Published in the February 18th, 2023 Mitchell Republic.
This Bob Brown photo shows the interior of the Town House Café that was located at 103 North Main Street. The business began in 1935 as the Majestic Bar, owned by Mike Props and Tom Duros (Tom owned the Palace City Café next door). In 1936, Mike Props, his brother Chris and Peter Economos acquired the Palace City Café and added the Royal Liquor Store and Sandwich Shop.
In 1942, Chris enlisted in the Air Force and was killed in New Guinea. Mike Props also served in the military which left Pete alone to run the businesses. He closed the Sandwich Shop and operated the bar and liquor store. The original café was moved around 1948. Part of the building was rented by George Psiropoulos, Gust S Papoutisis and George Karendis, according to the 1953 City Directory, under the name of the Oriental Café. In 1955, the whole building was renovated and opened as the Town House Café. After Pete Economos was killed in a car accident in 1973, Maria, his widow carried on the partnership with Mike Props until they sold it in 1985.
The café and lounge was bought by Darwin Buus in 1985, and in 1994 purchased from Buus by Dale Snyder. The building became the VFW Club in 1997. The building was torn down in 2013 due to structural damage from an adjoining building. Photo provided by Darwin Buus. Informational details from Mitchell Re-Discovered – July 16-19, 1981 and Pat Economos. If you have pictures of the Town House and would like to share, we would appreciate any photos, information etc. for our files. Please contact the Carnegie Resource Center either by phone 605-996-3209, email at firstname.lastname@example.org or stop in at 119 West Third Avenue, Mitchell, SD. Thanks in advance for any photos or information.
Published in the February 4th, 2023 Mitchell Republic.
Circa 1907 Brush Automobile The black/white photo could be a Leeland photo since it was found with several other Leeland photos. The color photo is advertising this car for sale on thevaultms.com website.
This unknown driver is taking a break from driving his Brush car. The license plate reads SD 45431. According to vaultms.com, “A whopping $485 ( over $13,000.00 in today's money.) would buy you this Runabout back in 1907. ...These Brush models were built with a wooden chassis and even wooden axles in a time when they were losing favor, and in a thoughtful note, Brush designed his 6-horsepower single-cylinder engines to run counter-clockwise to make hand-cranking it safer on the user. …
The American company Brush Motor Car Company operated from 1907-13. The company was founded by Alanson Partridge Brush who designed a light car with a wooden chassis (wooden rails and iron cross-members), friction drive transmission and ‘underslung’ coil springs in tension instead of compression on both sides of each axle. The frame, axles, and wheels were made of oak, hickory, or maple, and were either left plain or painted to match the trim. Powered by a water-cooled single cylinder engine They were an entry level car, simple, reliable, and easy to operate.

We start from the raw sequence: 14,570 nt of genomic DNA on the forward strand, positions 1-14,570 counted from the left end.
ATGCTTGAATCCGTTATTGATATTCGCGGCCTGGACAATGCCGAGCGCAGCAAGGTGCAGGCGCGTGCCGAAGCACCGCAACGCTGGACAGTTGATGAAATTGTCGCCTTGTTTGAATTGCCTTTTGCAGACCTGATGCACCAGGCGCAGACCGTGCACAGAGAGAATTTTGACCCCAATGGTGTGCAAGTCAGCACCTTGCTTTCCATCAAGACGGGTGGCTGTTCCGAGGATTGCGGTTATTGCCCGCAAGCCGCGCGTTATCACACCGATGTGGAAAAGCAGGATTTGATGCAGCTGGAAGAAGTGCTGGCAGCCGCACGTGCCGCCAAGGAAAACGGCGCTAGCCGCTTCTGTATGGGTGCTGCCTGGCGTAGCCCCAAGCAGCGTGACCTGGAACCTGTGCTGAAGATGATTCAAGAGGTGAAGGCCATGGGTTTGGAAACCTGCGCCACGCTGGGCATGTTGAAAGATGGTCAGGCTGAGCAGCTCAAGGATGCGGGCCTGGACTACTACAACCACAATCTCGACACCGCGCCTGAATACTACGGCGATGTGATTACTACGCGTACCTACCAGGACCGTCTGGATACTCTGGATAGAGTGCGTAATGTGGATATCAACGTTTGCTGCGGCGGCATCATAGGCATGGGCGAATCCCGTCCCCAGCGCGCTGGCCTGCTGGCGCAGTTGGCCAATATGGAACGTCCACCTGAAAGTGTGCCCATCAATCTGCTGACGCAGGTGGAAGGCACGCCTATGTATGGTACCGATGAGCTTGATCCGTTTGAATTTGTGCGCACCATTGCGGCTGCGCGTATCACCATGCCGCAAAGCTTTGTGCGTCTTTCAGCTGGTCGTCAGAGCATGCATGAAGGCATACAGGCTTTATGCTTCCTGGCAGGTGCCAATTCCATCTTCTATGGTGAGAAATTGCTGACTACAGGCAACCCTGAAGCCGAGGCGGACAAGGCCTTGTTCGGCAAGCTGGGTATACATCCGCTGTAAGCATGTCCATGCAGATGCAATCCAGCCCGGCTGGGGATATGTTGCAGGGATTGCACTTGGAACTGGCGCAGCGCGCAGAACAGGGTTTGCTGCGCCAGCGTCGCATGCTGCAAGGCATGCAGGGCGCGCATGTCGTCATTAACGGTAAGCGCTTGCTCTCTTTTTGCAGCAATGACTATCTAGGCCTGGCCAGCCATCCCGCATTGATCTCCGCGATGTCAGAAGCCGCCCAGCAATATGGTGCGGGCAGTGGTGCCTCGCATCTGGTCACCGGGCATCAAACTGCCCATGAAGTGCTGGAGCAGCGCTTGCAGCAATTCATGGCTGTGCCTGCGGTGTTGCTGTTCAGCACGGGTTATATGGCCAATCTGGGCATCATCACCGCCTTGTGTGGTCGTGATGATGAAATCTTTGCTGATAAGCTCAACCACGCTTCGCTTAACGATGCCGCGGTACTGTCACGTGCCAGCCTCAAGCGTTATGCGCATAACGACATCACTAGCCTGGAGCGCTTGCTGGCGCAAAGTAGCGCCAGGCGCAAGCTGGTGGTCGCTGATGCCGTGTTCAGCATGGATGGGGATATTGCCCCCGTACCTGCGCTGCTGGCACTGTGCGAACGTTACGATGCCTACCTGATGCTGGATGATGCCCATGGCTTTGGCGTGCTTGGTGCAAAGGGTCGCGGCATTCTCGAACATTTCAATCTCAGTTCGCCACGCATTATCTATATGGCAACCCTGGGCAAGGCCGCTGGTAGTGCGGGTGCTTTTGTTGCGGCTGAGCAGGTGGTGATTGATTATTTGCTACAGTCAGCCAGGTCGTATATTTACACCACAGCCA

Wider axles were available for use in the Southern region of the United States, where a 60-inch tread fit wagon ruts on country roads. The horn was located next to the engine cover, with a metal tube running to a squeeze bulb affixed near the driver. A small storage area was provided in the rear, with a drawer accessible under the rear of the seat.” https://thevaultms.com/inventory/brush-model-bc/
For those who would like to hear and see this car run, there are two YouTube videos to let you experience in a small way the Brush Automobile. https://youtu.be/20Tp4tMxrDw and https://youtu.be/BbxgiG-cgm4
Published in the March 11, 2023 Mitchell Republic
Main Street is ever evolving. This 1955 view of 4th and Main looking north shows many businesses that are no longer with us or have moved to new locations. The 1955 City Directory for Mitchell lists these businesses on the 400 block of North Main:
On the west side of the street – 401-403 G.F. Buche Co. department store; 405-409 Red Owl Stores with groceries and a coffee bar; 413 Moonlight Bar and liquor store; 415 Service Café; 425 Montgomery Ward.
On the east side of the street – 400 Den Beste Drug; 402 Clark’s Radio and TV Service; 404 Sears Roebuck and Co. order office; 408 Modern Home Appliances; 408 ½ 14 apartments; 410 Nortwestern Public Service - Elec. Workers Local No 690; 412 Loon Motor Co. - used car lot; 414 Chris’ Inn; 424 Elk’s Lodge No 1059.
Published in the April 8th, 2023 Mitchell Republic.